Beerleaguer: The Phillies have a history of adding cheap catching depth after the non-waiver trade deadline. Remember they added Pete LaForest, a quad-A journeyman, at the end of last season. Although he wields a garden-variety bat for a backup, it would still be a good little move to upgrade the bench. Ross is a polished defender who could call a good game, keep base runners honest and pop the occasional home run. After Carlos Ruiz and Chris Coste, Jason Jaramillo would be next in line in case of emergency, and the Phils appear in no rush to see what he can do in the majors.
Although it’s probably just a little too late to mix up the battery mates, especially with the pitching staff going this strong, they could still try to ease Ross into the fold. He’s only hitting .231, but Coste is hitting .172 in August following a .208 month of July, and Ruiz hasn’t hit consistently all season, although his numbers have improved lately. Ross could hang out in the minors until rosters expand next month. I would not anticipate a roster move to make room for him immediately should they sign him.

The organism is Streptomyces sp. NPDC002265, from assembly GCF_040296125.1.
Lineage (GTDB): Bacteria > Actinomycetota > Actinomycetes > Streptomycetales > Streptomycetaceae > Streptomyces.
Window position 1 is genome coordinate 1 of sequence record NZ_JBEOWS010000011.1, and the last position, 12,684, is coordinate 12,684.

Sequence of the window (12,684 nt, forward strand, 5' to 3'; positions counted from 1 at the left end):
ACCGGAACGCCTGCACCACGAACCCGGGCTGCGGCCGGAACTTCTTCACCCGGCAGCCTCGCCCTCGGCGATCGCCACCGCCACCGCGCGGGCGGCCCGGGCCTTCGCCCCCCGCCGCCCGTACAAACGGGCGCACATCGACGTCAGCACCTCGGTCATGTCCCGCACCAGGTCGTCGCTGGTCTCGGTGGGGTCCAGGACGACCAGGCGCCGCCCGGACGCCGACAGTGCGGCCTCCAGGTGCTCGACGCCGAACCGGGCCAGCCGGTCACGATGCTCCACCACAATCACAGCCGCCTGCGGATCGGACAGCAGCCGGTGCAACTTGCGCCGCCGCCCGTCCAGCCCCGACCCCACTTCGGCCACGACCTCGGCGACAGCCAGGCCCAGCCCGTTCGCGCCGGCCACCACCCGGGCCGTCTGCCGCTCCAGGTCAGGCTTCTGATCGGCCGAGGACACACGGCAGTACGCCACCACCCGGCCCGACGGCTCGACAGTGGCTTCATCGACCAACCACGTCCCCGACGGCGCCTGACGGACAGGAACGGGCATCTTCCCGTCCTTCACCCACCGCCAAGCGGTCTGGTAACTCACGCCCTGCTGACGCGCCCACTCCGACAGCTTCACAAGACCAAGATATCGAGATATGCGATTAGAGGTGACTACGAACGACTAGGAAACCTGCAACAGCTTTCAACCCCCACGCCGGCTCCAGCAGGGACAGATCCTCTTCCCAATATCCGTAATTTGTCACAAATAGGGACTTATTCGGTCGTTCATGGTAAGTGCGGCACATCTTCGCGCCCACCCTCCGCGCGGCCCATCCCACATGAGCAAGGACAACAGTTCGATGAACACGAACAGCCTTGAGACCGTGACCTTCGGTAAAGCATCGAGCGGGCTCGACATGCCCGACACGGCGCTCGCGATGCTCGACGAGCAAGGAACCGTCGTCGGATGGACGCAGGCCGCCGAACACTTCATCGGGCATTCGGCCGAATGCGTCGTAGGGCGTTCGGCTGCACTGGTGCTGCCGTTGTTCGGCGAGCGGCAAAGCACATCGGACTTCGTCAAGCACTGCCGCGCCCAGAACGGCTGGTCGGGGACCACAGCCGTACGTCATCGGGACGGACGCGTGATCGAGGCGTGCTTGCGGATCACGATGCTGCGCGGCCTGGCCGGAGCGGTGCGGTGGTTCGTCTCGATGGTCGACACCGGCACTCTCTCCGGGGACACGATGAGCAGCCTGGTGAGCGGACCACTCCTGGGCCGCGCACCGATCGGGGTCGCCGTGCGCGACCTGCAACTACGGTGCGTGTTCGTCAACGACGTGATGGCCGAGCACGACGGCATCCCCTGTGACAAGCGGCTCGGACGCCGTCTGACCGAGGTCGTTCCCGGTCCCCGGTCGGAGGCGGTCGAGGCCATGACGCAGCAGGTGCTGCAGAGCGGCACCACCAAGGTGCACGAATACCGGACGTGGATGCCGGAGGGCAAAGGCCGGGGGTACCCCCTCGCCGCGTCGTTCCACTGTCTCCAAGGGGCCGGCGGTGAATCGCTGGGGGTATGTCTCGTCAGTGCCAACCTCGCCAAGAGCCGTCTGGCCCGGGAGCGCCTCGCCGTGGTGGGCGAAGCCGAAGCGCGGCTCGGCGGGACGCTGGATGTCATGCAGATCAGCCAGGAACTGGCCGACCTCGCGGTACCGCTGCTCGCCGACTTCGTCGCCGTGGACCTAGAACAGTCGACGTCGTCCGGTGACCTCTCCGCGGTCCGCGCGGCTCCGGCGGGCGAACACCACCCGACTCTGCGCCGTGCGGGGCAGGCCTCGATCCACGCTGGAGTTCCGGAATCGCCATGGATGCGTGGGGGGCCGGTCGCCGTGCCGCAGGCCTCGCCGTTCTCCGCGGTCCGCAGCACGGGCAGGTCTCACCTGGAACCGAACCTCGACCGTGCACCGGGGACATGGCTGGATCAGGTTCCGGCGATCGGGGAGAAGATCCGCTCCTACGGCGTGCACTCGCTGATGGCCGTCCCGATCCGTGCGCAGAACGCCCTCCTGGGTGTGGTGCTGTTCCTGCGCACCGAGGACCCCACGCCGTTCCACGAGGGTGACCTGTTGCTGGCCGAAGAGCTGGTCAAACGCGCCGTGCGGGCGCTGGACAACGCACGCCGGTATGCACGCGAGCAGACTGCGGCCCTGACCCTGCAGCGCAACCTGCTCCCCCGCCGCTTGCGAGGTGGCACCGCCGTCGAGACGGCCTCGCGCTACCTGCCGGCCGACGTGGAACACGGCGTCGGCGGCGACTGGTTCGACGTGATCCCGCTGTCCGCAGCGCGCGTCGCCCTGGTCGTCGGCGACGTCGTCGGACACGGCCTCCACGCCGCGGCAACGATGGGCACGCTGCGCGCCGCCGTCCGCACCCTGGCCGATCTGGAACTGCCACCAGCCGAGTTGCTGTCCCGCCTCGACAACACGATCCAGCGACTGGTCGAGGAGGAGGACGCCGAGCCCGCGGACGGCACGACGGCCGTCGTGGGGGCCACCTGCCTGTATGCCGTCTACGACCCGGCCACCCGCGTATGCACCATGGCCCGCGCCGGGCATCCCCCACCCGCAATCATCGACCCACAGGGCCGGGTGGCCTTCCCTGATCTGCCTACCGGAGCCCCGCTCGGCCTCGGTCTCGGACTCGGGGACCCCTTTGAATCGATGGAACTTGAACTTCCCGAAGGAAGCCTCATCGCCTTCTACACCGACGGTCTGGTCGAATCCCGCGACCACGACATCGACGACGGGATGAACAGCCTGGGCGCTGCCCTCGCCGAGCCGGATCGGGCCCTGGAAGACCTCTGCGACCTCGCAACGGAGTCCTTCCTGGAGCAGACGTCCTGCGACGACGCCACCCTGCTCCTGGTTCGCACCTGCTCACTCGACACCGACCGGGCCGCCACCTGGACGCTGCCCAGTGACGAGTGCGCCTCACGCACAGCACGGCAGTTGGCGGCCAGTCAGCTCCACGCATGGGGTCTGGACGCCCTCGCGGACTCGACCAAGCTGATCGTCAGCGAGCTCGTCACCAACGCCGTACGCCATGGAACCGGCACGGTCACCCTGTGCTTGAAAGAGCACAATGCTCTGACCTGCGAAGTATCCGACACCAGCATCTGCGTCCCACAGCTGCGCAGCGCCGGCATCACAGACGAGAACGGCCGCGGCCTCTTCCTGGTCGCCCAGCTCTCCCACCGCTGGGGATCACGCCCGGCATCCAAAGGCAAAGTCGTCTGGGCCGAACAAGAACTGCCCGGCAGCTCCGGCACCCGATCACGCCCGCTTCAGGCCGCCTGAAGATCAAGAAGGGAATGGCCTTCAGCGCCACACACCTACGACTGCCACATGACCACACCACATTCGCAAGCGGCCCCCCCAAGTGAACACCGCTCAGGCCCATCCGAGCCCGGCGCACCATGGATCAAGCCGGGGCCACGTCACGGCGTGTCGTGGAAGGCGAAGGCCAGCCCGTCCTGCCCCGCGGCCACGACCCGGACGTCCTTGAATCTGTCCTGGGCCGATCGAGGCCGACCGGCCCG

Ross, who’s two years removed from a 21-homer, 130 OPS+ season, signed a two-year, $4.5 million contract in the 2007 off-season that includes an option for 2009, so there’s a long-term benefit if they decide to go in a different direction behind the plate next season. Let's not get ahead of ourselves, though. The immediate impact is help on the bench.
Third baseman Pedro Feliz has been on the disabled list since July 29 and is hoping to be activated Wednesday.
Feliz was hitting .256/.304/.424 with 12 HR before going on the DL with lower back inflammation, an injury he had been suffering through for weeks. Feliz took the field for Single-A Clearwater yesterday and went 0-for-3 with a walk. Reading hosts Trenton beginning at 7:05 ET tonight.